Kentucky is thriving under Right to Work. But will it continue?

As a candidate for Governor in 2015, Matt Bevin campaigned on making Kentucky a Right to Work state. Then on Jan. 7, 2017, after the Kentucky Legislature passed it overwhelmingly, Gov. Bevin kept his promise and signed the Kentucky Right to Work Act into law.

In the two years since then, the Commonwealth of Kentucky shattered its yearly business investment records. In 2017 alone, Kentucky saw $9.2 billion in new business investments, $3.7 billion over the state’s previous record. And the hits have kept coming — earlier this year, Nucor Steel announced it will build a $1.3 billion new plant in Brandenburg, Kentucky.

As a result of Right to Work and other important economic changes, Kentucky’s economic climate is getting stronger and stronger.

But for some reason, Attorney General Andy Beshear wants to return the Commonwealth to union boss control and reverse the economic progress that has been made under the Bevin Administration.

As Attorney General, Beshear has repeatedly chosen the interests of union bosses over the interests of Kentucky’s hardworking citizens.

And now as the Democrat nominee for Governor, Beshear has taken his radical pro-Big Labor views to the next level by campaigning as a zealous proponent of forced dues and calling on the Commonwealth to repeal the Kentucky Right to Work Law.

When asked about his priorities by union bosses, Beshear responded, “The first thing we’re going to do is support a bill that repeals Right to Work, and I’m going to fight like heck to get it passed.”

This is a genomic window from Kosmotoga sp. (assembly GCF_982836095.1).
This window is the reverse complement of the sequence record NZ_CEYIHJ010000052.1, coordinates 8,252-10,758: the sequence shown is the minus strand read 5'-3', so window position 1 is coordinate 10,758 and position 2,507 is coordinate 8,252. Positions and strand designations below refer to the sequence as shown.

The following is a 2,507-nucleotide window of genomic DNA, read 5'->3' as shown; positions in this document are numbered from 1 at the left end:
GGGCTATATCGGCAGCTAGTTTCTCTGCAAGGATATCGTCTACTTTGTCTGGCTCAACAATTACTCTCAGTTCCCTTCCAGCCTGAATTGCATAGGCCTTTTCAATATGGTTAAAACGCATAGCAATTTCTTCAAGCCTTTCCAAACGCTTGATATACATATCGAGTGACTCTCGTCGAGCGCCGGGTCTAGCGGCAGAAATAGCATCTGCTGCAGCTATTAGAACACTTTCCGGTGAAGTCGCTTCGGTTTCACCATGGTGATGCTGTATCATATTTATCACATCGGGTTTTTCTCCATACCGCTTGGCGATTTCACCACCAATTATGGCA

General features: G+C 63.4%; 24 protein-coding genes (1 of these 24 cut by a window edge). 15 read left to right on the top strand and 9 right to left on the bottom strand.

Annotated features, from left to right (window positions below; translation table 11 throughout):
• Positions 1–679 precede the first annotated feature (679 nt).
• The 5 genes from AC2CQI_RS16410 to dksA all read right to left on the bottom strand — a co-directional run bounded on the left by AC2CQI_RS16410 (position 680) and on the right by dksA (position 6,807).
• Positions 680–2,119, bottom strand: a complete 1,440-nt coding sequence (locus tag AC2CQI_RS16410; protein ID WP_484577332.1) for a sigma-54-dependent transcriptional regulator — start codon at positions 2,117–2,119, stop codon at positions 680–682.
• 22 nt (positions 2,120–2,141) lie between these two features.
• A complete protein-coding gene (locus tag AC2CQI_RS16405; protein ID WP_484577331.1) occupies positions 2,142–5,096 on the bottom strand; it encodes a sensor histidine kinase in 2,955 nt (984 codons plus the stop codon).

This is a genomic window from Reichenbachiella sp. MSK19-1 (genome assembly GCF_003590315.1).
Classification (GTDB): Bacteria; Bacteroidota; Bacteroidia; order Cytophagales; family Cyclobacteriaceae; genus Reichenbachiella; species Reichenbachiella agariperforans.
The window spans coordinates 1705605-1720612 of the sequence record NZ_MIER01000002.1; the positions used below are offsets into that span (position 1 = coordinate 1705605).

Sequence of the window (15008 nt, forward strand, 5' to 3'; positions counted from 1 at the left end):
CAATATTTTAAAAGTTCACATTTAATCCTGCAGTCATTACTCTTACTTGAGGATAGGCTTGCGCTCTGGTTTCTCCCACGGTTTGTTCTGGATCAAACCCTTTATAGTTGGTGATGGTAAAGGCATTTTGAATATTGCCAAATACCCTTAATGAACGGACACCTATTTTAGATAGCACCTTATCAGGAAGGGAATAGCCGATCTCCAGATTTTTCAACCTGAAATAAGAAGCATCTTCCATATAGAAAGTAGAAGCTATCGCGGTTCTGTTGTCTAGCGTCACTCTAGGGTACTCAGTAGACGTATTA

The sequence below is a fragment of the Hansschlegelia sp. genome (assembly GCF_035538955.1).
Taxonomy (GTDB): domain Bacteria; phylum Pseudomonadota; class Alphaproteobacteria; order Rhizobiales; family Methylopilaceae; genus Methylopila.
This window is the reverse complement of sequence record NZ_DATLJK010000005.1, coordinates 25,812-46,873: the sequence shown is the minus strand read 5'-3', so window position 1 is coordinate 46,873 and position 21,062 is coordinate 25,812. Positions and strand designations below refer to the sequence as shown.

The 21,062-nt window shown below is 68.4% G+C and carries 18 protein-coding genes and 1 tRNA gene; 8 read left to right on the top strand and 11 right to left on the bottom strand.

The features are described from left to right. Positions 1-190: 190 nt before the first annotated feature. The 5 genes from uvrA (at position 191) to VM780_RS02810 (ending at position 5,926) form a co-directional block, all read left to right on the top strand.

With such clear battle lines drawn between Gov. Bevin and Attorney General Beshear, the choice should be simple.

Beshear wants to return the Commonwealth of Kentucky to the days of workers being forced to hand over a portion of their hard-earned paychecks to the union boss elites to get or keep a job. Meanwhile, the Bevin Administration has spearheaded record economic growth after passing Right to Work here in Kentucky.

Even putting that enormous economic growth aside, the fact is that one candidate favors allowing Big Labor to extract money from workers’ paychecks, and the other candidate has worked tirelessly to protect Kentucky workers’ right to hold onto their paychecks without union boss interference.

In November, Kentucky voters will have to choose whether to continue on the path of economic growth and worker freedom or take several giant steps backwards and side with the union boss elite.

Kentuckians who oppose forced unionism should send Andy Beshear a message: Abandon your support for forced unionism or face rejection at the polls.

Mark Mix is President of the National Right to Work Committee.